You'll never work in this town again! (Exile)
They can still be exiled for having committed the murder, unless the weregild, or other suitable damages, are paid and they do a whole big public atonement deal. There is a nice Game of Thrones example: Cersei Lannister's walk of shame was such a public atonement, but did that really restore her rep? Maybe in the eyes of some.
An old school example
While not a 5e example, we had a party of 7-9th level characters who got into massive trouble with The King (AD&D 1e). Why? We killed the heir (we didn't know he was the heir; he was running a side scam with a Thieves Guild). We were able to afford a raise dead spell, and we paid for it, but the King was not amused with our assault on his bloodline.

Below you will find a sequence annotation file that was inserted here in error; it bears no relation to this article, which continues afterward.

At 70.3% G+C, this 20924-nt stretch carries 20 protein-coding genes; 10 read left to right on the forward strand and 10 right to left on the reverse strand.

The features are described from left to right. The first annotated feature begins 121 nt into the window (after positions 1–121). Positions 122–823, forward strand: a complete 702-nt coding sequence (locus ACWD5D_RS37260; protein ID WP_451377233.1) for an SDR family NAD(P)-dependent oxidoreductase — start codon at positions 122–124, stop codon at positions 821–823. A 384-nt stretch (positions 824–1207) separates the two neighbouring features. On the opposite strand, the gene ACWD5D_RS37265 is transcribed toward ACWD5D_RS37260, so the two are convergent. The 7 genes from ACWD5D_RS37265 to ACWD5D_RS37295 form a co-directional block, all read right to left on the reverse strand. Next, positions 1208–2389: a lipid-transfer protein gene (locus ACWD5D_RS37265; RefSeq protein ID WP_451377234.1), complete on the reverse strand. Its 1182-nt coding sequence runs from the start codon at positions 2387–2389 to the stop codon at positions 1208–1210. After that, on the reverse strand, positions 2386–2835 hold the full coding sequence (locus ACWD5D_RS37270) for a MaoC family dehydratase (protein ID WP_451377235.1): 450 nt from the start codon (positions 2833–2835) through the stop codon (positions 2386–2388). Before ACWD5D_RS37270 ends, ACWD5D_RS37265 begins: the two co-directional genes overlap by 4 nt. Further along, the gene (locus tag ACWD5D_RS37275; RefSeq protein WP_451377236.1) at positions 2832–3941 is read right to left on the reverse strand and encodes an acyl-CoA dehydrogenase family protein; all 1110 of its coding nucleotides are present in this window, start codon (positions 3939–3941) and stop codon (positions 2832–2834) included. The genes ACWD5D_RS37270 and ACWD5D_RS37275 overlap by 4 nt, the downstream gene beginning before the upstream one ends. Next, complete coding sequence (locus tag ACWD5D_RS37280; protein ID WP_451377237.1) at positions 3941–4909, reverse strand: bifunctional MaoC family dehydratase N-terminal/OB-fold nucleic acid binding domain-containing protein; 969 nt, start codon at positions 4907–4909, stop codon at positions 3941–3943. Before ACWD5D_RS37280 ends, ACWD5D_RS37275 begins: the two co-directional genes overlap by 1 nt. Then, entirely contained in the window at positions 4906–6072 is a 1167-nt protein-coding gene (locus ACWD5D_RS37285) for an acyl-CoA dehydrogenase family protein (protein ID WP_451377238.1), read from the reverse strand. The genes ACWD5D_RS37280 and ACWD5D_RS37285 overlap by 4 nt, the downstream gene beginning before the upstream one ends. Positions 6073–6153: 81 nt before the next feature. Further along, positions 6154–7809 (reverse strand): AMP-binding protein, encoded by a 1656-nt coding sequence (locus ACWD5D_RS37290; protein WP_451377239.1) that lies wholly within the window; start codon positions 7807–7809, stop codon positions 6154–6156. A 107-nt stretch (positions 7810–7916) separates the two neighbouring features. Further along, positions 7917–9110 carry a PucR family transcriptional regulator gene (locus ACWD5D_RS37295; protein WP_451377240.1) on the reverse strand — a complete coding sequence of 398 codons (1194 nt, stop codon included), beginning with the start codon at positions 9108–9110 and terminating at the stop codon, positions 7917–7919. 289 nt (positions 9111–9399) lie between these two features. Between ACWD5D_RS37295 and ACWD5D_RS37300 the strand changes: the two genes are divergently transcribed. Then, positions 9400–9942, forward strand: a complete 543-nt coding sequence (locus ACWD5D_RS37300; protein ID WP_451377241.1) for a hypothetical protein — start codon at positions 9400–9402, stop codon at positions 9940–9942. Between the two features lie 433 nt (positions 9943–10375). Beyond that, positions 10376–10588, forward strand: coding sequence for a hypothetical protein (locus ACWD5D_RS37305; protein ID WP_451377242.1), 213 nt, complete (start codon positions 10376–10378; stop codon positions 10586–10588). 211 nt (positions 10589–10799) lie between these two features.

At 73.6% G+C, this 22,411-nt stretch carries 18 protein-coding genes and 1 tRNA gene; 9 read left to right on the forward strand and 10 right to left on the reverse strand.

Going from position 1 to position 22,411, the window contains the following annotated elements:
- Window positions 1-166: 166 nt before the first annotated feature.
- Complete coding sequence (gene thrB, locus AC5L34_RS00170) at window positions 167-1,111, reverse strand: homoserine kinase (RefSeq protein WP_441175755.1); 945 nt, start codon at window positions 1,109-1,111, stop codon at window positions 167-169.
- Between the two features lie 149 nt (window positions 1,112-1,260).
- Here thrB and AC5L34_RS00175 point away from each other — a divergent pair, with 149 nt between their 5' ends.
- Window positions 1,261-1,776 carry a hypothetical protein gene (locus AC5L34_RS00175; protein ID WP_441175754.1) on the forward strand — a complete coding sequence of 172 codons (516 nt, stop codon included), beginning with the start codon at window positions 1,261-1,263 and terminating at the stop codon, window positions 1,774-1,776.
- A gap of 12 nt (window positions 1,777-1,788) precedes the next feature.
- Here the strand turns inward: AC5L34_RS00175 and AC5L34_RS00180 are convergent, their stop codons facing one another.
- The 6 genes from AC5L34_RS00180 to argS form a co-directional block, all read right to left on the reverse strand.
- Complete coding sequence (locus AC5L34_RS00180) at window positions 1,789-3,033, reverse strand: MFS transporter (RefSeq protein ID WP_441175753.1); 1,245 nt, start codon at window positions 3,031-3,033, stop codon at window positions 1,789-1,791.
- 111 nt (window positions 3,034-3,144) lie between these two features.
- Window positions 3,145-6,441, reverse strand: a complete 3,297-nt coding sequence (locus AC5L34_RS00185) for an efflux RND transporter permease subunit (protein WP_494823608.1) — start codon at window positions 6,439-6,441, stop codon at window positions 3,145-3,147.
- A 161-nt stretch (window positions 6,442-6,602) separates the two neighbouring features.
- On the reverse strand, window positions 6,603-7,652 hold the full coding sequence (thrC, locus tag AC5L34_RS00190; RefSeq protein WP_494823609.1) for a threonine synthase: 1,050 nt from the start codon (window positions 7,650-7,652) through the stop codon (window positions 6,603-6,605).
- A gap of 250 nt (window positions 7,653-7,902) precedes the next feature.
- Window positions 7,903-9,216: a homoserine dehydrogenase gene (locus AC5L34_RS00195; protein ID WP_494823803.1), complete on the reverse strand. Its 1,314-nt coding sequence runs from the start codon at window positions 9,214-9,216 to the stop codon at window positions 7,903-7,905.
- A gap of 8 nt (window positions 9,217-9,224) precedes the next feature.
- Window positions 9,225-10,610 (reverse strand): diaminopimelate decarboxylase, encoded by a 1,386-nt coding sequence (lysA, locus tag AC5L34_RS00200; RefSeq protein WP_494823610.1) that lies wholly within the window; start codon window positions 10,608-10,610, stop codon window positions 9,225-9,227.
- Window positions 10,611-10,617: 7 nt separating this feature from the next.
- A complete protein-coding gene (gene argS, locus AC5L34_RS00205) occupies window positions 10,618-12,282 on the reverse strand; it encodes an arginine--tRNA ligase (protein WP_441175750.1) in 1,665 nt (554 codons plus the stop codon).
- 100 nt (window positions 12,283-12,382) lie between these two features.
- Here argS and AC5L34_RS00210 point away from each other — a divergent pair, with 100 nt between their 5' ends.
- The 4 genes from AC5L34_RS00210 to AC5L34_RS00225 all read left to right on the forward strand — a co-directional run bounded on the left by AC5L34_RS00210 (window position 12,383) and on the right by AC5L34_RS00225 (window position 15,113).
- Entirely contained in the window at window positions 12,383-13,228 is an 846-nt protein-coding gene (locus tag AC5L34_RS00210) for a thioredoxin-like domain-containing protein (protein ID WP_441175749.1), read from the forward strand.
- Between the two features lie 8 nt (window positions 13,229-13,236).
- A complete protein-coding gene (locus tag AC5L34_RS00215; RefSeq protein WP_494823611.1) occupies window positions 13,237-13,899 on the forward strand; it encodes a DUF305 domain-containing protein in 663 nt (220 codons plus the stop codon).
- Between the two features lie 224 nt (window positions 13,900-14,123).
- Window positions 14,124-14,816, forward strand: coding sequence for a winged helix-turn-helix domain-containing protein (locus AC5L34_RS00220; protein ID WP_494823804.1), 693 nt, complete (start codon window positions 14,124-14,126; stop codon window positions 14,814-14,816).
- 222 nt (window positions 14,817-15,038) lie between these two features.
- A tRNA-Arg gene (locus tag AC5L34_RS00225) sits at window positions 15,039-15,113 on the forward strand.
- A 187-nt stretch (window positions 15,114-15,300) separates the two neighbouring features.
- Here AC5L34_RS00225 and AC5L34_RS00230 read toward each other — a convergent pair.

We were declared outlaws. As a result, we fled the kingdom and undertook adventures elsewhere. And, we did have to contend with bounty hunters for the rest of that campaign.
1 @pboss3010 raises the valid point that there's no reason to apply "modern" legal thinking. Your typical medieval fantasy has no reason to have a Bill of Rights. Double jeopardy, cruel and unusual punishment, no speedy trial, all of these are in play
A "school" of magic is just a category of magic; an academy which teaches multiple schools of magic is valid and appears in D&D canon.
A "school" of magic is not an actual institute of education, but rather the term refers to a type of magic. A place of magical learning is typically called a magical university, college of wizardry, or some other name.
This is best described in the AD&D 2nd edition Player's Handbook (revised, p.44):